If you know what usage means to a photographer you are in the minority. Of course this can make it difficult or impossible to charge a usage fee to a client, and most of the time I don’t. Usage is simply the way the image is used, say in a magazine or on a web site. By extension it is a license, for a fee, to use the image in a specific way. If a photographer sells a photo from his/her files to be used once in a magazine and then sees it used on a billboard or a national advertising campaign the photographer has been cheated and the usage agreement has been violated. This can result in litigation. My policy is the when the client pays me to create a custom photograph, rather than buying an image from my files, that purchase includes the right to use the photograph to aid the client’s business for as long as the client feels the image is useful, with few exceptions. The client can’t sell the photograph, as a photograph and not part of packaging, to a third party. So a contractor can’t sell a photo to a window manufacturer with out negotiating compensation for me. If the client chooses to give the image away, well that’s the clients business. Any stock images that I license a client to use have specific limits on usage. I hope that my clients will be successful, and that they will return to me for more photographs. I also do consulting for businesses setting up in house photographic systems. I expect that the material I create for these businesses will not be shared outside the business. In addition to my concerns about how my images are used I understand that the client has concerns about how I use the images. My policy is that I don’t offer client images for sale to other clients or third parties. Specifically I don’t license client images through any stock agency. I will use the images to promote my business: in print, on line and in magazine articles. However I appreciate that some images have proprietary information so I will give the client a chance to review images before I use them.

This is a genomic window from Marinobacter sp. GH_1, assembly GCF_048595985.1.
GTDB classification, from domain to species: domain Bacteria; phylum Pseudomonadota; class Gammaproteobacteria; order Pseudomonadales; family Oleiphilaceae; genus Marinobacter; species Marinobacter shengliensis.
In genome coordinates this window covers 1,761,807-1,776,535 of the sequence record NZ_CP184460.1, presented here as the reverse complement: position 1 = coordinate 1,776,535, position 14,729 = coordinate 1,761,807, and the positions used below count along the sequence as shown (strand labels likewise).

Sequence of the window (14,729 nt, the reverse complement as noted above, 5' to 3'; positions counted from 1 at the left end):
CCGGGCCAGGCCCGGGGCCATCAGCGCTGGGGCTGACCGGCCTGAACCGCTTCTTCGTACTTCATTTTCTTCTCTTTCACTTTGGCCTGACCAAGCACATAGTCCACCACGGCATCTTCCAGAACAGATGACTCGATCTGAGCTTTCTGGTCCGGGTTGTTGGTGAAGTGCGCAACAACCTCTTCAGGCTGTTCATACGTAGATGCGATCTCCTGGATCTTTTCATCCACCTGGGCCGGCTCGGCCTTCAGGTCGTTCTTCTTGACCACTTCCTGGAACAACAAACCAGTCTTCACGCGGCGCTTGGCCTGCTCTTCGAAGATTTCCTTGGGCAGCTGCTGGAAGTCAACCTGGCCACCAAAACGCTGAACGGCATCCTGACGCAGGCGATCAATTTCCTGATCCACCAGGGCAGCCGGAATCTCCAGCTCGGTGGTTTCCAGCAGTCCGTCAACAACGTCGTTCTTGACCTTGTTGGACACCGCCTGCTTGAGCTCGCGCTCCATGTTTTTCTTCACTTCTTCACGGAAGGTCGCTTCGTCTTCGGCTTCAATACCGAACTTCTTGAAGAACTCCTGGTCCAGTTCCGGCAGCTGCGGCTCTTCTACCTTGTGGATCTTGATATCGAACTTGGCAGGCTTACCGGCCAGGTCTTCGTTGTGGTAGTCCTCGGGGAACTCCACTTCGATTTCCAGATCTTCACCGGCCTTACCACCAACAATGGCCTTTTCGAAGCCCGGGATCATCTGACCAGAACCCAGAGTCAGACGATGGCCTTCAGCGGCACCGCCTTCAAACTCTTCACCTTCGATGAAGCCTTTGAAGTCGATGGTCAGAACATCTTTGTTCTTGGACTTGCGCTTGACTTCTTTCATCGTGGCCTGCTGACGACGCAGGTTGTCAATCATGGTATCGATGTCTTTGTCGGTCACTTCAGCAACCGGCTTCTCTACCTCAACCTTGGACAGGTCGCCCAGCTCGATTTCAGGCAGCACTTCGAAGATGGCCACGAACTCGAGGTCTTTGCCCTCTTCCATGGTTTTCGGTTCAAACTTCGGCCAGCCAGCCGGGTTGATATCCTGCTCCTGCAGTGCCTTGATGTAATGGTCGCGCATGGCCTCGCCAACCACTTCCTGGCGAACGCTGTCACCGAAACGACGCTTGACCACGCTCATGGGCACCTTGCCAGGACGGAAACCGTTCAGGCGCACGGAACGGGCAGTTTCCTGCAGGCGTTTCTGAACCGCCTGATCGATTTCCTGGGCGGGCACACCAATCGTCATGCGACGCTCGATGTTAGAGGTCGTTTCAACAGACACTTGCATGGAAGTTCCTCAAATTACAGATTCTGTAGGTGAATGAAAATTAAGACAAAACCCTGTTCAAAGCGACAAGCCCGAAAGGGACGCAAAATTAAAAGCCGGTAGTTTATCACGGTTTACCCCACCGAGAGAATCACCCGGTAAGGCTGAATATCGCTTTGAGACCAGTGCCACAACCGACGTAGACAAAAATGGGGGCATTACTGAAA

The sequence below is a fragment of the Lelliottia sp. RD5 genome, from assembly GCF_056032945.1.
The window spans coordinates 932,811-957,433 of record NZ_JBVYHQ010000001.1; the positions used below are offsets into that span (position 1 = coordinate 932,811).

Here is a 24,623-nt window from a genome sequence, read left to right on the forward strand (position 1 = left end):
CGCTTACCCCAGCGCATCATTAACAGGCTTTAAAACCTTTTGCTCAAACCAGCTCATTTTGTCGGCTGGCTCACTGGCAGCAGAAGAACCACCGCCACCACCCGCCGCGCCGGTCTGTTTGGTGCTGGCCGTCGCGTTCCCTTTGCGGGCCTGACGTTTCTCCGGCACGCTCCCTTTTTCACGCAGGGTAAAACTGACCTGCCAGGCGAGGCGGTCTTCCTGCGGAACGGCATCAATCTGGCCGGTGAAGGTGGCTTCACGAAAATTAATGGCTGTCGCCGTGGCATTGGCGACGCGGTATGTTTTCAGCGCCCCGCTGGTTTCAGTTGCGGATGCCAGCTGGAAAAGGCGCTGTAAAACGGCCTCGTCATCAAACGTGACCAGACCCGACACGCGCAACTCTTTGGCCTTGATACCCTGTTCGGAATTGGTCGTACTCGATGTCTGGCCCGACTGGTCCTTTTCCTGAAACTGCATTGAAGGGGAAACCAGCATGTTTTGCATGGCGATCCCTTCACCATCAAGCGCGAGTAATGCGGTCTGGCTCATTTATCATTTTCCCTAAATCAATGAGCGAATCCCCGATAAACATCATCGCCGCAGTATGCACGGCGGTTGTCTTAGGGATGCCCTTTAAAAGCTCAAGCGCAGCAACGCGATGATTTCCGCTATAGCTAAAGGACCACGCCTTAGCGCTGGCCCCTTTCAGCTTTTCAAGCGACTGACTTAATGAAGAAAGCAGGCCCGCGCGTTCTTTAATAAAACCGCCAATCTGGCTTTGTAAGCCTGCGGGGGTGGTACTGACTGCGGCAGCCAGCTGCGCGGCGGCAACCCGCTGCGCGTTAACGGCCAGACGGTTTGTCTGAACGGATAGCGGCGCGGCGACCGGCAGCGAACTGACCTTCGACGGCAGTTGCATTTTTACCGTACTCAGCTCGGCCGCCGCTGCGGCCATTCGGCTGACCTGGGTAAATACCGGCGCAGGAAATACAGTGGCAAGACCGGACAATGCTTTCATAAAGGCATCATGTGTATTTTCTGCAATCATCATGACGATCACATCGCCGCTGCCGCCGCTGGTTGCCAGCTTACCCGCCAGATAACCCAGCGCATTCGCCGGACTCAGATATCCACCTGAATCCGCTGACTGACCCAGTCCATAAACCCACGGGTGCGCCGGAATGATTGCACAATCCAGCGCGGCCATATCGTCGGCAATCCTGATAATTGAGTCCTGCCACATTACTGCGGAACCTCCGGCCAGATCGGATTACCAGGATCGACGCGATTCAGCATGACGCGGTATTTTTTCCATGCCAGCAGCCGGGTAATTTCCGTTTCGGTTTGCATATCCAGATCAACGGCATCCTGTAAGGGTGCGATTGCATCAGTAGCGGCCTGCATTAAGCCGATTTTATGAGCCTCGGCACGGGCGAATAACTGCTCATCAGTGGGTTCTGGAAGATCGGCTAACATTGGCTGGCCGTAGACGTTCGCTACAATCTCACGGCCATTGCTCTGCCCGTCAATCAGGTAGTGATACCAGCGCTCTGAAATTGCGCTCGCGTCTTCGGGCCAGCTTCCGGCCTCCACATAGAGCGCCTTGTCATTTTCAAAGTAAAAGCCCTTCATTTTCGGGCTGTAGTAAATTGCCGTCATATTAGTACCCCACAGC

There are things I’m still thinking about, for instance weather and working hours. When I had a business in Los Angeles years would go by without a weather conflict. That isn’t true in Indiana. I would prefer that a client reschedule a job if the weather is predicted to be unworkable two days in advance. If the client insists and the job can’t be done then there’s a problem.  I haven’t been able to use the time in another way and I think I should charge the client. Any thoughts? In addition I wonder about what hours I’m expected to keep? A wedding photographer expects to work weekends and evenings, as an architectural photographer I might have to be on site a dawn to shoot a building. Should I charge extra for special hours? Should I charge extra if I have to do rush work on the files? Of course I do charge extra for a day that is more than 10 hours long. I fyou’d like to let me know what you thing please (john@siskinphoto.com) or register with this site.

There’s no such thing as a package job around here. At least the first job with any client requires us to create a mutual understanding of possibilities and responsibilities
Of course, if you can’t come to Indianapolis you can still get my books or take my classes. And I hope you will!
Books:
Understanding and Controlling Strobe Lighting: A Guide for Digital Photographer

Photographing Architecture

My Classes at BetterPhoto.com:

An Introduction to Photographic Lighting
Portrait Lighting on Location and in the Studio

Getting Started in Commercial Photography